Research with children and young people: Exploring the tensions between ethics, competence and participation.
Skelton, T. (2008). Research with children and young people: Exploring the tensions between ethics, competence and participation. Children’s Geographies, 6(1). pp. 21-36.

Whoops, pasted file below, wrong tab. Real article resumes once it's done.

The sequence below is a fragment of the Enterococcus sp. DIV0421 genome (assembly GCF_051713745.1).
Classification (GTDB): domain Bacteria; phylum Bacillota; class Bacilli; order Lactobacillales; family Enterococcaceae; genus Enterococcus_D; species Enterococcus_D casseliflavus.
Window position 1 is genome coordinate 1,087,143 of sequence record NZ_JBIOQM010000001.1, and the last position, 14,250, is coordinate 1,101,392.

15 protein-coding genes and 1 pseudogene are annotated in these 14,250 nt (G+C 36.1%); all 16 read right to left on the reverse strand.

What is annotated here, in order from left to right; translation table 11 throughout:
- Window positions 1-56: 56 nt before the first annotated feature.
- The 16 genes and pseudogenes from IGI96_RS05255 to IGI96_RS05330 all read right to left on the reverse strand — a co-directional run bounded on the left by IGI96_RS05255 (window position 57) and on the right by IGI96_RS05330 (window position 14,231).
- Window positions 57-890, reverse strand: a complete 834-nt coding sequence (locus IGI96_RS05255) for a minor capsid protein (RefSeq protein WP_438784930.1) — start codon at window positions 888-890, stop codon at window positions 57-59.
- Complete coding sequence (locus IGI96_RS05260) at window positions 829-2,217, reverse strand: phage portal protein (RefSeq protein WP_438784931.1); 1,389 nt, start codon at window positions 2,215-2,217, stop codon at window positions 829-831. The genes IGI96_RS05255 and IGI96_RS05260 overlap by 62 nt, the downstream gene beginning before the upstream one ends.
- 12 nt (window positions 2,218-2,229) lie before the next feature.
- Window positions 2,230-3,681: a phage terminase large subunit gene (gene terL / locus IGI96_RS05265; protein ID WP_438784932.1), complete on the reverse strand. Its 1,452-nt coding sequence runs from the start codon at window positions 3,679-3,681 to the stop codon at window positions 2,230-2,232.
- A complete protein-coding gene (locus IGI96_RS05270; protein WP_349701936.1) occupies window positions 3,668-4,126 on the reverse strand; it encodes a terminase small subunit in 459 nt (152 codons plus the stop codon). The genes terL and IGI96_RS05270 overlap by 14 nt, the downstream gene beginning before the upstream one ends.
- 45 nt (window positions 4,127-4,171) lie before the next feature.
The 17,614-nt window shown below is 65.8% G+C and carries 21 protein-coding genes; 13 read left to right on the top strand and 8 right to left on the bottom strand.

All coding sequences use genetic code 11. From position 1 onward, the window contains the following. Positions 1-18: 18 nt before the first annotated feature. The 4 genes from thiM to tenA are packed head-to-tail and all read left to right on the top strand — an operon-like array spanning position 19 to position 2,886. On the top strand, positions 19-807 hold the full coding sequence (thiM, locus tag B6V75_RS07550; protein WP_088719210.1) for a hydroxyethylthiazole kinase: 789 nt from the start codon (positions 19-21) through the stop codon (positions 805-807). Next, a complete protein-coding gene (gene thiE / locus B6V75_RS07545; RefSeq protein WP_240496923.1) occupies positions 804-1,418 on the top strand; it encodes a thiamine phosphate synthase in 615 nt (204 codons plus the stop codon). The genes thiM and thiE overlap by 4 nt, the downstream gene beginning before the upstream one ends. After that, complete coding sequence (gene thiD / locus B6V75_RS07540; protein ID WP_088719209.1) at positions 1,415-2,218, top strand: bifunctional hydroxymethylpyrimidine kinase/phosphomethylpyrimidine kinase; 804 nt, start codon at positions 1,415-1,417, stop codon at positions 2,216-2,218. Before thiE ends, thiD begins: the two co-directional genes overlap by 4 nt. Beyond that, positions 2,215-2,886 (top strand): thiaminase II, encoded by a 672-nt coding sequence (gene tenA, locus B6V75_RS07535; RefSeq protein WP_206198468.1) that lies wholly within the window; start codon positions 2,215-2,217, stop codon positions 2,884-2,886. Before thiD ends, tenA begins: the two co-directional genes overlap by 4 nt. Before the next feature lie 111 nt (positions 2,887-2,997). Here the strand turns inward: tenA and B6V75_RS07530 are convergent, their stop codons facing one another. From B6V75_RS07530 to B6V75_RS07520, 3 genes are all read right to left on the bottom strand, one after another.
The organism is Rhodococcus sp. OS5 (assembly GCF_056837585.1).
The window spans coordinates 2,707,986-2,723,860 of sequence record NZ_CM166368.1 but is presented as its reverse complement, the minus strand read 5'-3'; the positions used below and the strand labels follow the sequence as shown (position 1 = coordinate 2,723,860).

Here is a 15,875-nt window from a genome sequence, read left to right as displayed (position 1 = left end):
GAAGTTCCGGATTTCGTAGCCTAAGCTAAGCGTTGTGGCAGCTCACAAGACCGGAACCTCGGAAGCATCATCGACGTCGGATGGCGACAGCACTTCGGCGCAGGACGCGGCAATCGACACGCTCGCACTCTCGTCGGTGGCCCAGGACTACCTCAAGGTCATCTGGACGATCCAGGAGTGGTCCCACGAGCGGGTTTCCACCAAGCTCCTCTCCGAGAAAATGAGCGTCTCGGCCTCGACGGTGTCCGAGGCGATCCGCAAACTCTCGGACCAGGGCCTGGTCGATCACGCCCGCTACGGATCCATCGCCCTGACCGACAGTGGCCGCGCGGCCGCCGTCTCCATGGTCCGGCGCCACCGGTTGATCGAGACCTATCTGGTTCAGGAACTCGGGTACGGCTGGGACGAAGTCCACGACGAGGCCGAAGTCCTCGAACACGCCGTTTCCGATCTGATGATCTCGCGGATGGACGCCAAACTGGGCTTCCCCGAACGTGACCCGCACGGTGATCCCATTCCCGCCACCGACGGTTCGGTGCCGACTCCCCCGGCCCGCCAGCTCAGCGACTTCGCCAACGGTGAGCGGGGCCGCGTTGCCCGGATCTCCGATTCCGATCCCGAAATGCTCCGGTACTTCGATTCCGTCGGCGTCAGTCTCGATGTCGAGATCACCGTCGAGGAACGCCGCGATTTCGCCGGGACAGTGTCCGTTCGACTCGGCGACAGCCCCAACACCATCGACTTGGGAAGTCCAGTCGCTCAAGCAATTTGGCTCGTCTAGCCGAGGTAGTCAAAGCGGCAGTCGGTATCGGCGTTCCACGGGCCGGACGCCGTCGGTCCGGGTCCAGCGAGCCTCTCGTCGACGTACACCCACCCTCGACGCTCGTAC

Abstract: This article offers a discussion of the ways in which institutional ethical frameworks can obstruct and obfuscate research with children and young people at the very same time as they attempt to protect these subjects of research. The article shows that key aspects of institutional ethical guidelines and regulations fly in the face of contemporary social studies of childhood, of which geography constitutes a significant part. The increasing recognition of the competence of children and young people combined with their right to participate, as enshrined in the UN Convention on the Rights of the Child, has not yet been adequately integrated within institutional ethics frameworks. This places those conducting research with children and young people in an invidious position of trying to follow their political respect for the rights of their research participants at the same time as meeting the strictures of research practice defined by their institutional ethics committees. Examples of the author’s own experience, plans for future research and actual research practice with young people will be used throughout to explore the tensions between ethics, competence and participation. (Abstract © Taylor & Francis, reprinted by special permission from Taylor & Francis Group, a division of Informa UK, http://www.tandf.co.uk).